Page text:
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U.S. and Soviet officials said Saturday that negotiators have broken a deadlock and moved closer to a historic agreement to slash troop levels and conventional weapons in Europe.

There was no official announcement of the development as President Bush and Soviet leader Mikhail Gorbachev concluded three days of meetings with an informal session at Camp David. However, a ranking Soviet official said, "The stalemate you Americans talked about is over. I don't think any problems remain."U.S. officials were far more cautious in their assessment. "The deal is not done yet," a senior American cautioned, but he confirmed that the impasse was broken.

Bush and Gorbachev, preparing to return to Washington after about 10 hours of wide-ranging discussions at the retreat, declared they had deepened their understanding of each other's positions on what the Soviet leader had called "the global flashpoints."

"We have an awful lot of common ground," Bush said.

Calling the day "very instructive," Gorbachev said, "I think there is really ample opportunity for cooperation even though there are real problems that neither the president nor I can turn a blind eye to."

Questioned by reporters, Bush sharply defended his decision to proceed with a trade agreement with Moscow despite the continuing economic embargo of Lithuania.

"I look at the overall relationship," Bush said, asserting that the trade accord is in the interest of the United States.

"Somebody wants to argue with me, fine, we'll take him on," he said.

Bush and Gorbachev did not comment publicly on the conventional arms issue. In Washington, an American official said that substantial progress was made toward agreements on limiting numbers of tanks, destroying weapons that are taken out of service, and verifying destruction of weapons. Unresolved, he said, were limits on aircraft, probably the most complex topic facing the conventional arms talks.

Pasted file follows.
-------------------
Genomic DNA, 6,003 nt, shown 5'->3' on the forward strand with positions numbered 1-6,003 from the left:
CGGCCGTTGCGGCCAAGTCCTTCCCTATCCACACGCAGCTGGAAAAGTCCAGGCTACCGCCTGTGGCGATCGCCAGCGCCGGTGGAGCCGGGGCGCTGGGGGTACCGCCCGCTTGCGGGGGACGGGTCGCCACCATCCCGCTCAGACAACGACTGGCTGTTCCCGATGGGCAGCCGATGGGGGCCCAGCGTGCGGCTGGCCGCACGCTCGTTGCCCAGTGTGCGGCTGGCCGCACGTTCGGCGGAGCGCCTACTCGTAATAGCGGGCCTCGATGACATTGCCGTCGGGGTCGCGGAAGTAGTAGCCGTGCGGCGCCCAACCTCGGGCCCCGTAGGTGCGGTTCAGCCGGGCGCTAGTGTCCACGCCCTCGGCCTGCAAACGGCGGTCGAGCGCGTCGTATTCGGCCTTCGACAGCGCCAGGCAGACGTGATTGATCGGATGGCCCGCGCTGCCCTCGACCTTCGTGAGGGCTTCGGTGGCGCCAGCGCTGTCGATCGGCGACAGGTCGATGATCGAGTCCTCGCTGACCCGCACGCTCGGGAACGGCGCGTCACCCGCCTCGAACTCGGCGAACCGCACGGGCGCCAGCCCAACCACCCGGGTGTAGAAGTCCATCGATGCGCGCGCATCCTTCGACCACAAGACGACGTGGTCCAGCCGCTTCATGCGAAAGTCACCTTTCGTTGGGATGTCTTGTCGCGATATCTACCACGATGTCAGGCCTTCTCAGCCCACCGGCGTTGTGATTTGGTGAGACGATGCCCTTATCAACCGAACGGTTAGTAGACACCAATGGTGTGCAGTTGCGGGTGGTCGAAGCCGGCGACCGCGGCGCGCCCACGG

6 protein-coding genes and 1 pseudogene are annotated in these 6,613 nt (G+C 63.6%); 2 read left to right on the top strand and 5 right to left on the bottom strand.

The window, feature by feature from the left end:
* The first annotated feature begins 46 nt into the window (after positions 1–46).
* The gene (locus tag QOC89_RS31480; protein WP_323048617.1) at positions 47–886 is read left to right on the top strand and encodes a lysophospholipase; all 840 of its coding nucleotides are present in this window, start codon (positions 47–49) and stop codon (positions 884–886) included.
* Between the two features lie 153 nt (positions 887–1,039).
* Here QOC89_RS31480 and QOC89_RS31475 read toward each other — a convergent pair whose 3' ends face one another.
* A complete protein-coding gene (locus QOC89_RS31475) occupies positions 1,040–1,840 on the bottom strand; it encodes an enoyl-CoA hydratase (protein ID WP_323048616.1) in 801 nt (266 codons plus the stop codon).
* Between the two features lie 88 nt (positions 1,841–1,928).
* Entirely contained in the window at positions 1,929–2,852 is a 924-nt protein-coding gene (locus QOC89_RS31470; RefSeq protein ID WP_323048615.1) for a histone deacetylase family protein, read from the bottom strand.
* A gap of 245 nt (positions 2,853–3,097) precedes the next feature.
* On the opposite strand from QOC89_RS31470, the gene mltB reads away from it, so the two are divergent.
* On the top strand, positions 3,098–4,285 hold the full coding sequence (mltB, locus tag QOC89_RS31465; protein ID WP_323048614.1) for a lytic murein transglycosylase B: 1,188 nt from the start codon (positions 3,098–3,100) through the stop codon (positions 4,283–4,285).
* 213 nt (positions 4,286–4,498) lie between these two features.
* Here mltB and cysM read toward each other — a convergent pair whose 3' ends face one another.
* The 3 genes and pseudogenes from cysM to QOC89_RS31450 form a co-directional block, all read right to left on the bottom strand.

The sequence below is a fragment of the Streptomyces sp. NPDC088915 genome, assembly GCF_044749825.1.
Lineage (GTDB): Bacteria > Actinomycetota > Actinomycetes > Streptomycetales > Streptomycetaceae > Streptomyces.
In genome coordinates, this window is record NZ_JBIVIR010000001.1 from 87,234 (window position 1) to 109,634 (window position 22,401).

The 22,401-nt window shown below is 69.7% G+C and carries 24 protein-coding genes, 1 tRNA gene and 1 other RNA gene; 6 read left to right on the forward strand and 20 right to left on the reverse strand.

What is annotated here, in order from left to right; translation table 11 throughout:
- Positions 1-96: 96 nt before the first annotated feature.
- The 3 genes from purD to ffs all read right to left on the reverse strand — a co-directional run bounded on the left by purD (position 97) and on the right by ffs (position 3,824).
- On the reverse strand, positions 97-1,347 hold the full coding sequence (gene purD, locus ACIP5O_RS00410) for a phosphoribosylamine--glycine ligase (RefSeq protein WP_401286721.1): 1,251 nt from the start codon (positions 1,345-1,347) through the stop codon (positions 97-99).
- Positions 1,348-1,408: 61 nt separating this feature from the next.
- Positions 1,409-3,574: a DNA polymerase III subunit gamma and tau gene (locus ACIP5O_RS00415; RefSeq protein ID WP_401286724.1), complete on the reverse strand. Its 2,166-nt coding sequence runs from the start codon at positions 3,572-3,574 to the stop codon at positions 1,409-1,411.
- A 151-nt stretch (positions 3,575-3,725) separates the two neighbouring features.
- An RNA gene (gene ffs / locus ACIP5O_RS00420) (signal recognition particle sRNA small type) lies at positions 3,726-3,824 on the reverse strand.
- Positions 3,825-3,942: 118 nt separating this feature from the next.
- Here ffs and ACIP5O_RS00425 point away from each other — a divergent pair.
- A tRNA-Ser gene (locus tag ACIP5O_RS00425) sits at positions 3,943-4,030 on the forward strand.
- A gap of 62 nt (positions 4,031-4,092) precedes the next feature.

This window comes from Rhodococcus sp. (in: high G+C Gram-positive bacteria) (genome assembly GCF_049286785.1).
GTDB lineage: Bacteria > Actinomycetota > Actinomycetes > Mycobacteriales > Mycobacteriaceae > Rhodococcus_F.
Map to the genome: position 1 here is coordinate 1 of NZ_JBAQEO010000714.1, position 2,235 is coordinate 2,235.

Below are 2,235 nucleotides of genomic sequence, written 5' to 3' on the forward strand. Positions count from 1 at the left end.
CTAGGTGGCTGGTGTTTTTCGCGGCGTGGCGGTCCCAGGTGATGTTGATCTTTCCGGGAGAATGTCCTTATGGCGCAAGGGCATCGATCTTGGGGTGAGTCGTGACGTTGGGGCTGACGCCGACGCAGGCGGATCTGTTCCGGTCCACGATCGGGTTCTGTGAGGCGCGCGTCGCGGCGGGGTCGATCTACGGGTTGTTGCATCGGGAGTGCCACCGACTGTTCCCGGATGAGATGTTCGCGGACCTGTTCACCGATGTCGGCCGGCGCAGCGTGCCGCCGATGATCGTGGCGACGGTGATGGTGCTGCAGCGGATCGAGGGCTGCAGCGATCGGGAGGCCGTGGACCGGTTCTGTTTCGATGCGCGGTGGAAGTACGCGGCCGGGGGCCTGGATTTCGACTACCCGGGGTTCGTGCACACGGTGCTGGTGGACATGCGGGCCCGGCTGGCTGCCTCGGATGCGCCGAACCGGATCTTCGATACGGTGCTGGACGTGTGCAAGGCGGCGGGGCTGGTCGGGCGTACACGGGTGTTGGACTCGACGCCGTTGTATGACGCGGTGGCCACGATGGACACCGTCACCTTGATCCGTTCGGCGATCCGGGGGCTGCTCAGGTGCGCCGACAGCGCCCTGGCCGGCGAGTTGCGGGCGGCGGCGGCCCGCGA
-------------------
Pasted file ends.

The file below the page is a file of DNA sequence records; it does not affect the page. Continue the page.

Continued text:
The progress toward a treaty to reduce conventional forces - one of the superpowers' chief arms control goals this year - came as another positive note in U.S.-Soviet relations at a summit that both sides already were hailing as a success.

It helped to counterbalance continuing differences over several other major issues, including two of the most vexing of the relationship - whether a unified Germany will be a member of the NATO alliance, and Soviet handling of the independence movement in the Baltic states.

Bush and Gorbachev again took up Lithuania and Germany during their more than eight hours of discussions Saturday at the presidential retreat in western Maryland, an administration official said, but only to go over what they will say at a joint news conference Sunday - the climax of the summit.

Soviet officials have said they expect two more Bush-Gorbachev summits to be held later this year, one to sign a treaty reducing conventional forces, assuming it is completed, and another in Moscow to sign a treaty drastically reducing strategic or long-range nuclear weapons. The conventional forces pact would be signed, probably in Paris, at a meeting attended by the heads of all 34 nations of the Conference on Security and Cooperation in Europe.

Friday the two leaders signed a framework for a START treaty and indicated that they thought they had narrowed their differences on remaining issues.

U.S. and Soviet negotiators plan to brief their allies on the results of the summit talks Monday.

A senior U.S. official said that American and Soviet negotiators reached tentative agreements defining classes of tanks and armored vehicles and establishing limitations on them. But he said that nothing can be considered final until the other NATO nations give their approval.

"Most of those are likely to be acceptable to the allies, but there are at least one or two that will require some careful study and may or may not work," the official said. "On some of these issues, ceilings and weights, allied equipment is affected more than American equipment."